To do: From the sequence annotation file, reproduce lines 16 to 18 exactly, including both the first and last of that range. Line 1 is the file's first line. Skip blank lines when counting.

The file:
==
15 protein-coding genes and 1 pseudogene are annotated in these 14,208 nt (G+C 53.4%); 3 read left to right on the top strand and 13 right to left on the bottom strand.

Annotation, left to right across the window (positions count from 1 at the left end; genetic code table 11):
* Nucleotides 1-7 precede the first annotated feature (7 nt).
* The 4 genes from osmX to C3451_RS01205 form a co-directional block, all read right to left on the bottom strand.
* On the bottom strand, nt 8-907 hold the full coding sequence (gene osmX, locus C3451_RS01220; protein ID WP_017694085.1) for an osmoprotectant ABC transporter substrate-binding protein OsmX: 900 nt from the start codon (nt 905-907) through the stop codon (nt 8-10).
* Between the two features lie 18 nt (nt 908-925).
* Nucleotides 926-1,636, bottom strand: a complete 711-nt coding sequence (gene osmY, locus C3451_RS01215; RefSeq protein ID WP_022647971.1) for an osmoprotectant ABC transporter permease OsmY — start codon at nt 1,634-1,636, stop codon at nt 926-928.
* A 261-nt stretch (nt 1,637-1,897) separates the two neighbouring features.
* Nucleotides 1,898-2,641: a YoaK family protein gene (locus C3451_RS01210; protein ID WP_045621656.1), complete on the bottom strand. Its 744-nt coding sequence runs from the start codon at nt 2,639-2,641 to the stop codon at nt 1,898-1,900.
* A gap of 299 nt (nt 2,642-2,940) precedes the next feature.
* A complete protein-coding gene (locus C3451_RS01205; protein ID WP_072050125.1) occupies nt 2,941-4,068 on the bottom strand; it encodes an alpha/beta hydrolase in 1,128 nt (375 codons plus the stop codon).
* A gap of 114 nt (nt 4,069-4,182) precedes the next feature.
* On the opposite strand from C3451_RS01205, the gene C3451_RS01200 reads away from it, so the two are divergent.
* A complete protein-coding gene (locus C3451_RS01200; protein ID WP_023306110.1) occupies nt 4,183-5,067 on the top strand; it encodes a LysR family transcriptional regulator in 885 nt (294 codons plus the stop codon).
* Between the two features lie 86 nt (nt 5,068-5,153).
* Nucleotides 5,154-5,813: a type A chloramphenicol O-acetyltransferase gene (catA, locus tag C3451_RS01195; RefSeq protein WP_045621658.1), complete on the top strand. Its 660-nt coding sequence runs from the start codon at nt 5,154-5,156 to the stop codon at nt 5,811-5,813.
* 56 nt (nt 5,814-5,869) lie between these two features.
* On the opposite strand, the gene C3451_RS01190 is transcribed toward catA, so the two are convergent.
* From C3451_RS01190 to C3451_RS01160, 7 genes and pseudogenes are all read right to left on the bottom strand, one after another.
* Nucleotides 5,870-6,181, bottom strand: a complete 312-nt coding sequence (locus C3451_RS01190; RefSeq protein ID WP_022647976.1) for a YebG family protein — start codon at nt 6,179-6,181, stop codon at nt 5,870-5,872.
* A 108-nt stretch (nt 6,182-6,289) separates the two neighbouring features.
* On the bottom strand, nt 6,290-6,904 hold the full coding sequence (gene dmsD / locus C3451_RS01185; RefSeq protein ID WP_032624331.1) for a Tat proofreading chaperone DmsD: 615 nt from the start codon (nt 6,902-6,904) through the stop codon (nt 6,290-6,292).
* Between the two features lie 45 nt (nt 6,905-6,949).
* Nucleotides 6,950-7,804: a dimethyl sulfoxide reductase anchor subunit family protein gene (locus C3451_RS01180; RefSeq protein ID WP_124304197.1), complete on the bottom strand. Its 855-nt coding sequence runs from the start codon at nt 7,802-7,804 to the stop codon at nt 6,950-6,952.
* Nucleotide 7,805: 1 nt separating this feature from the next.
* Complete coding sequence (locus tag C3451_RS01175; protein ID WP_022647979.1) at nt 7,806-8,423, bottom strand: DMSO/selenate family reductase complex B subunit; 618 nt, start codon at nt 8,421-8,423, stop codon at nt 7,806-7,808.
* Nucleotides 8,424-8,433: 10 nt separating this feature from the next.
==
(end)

* Nucleotides 5,154-5,813: a type A chloramphenicol O-acetyltransferase gene (catA, locus tag C3451_RS01195; RefSeq protein WP_045621658.1), complete on the top strand. Its 660-nt coding sequence runs from the start codon at nt 5,154-5,156 to the stop codon at nt 5,811-5,813.
* 56 nt (nt 5,814-5,869) lie between these two features.
* On the opposite strand, the gene C3451_RS01190 is transcribed toward catA, so the two are convergent.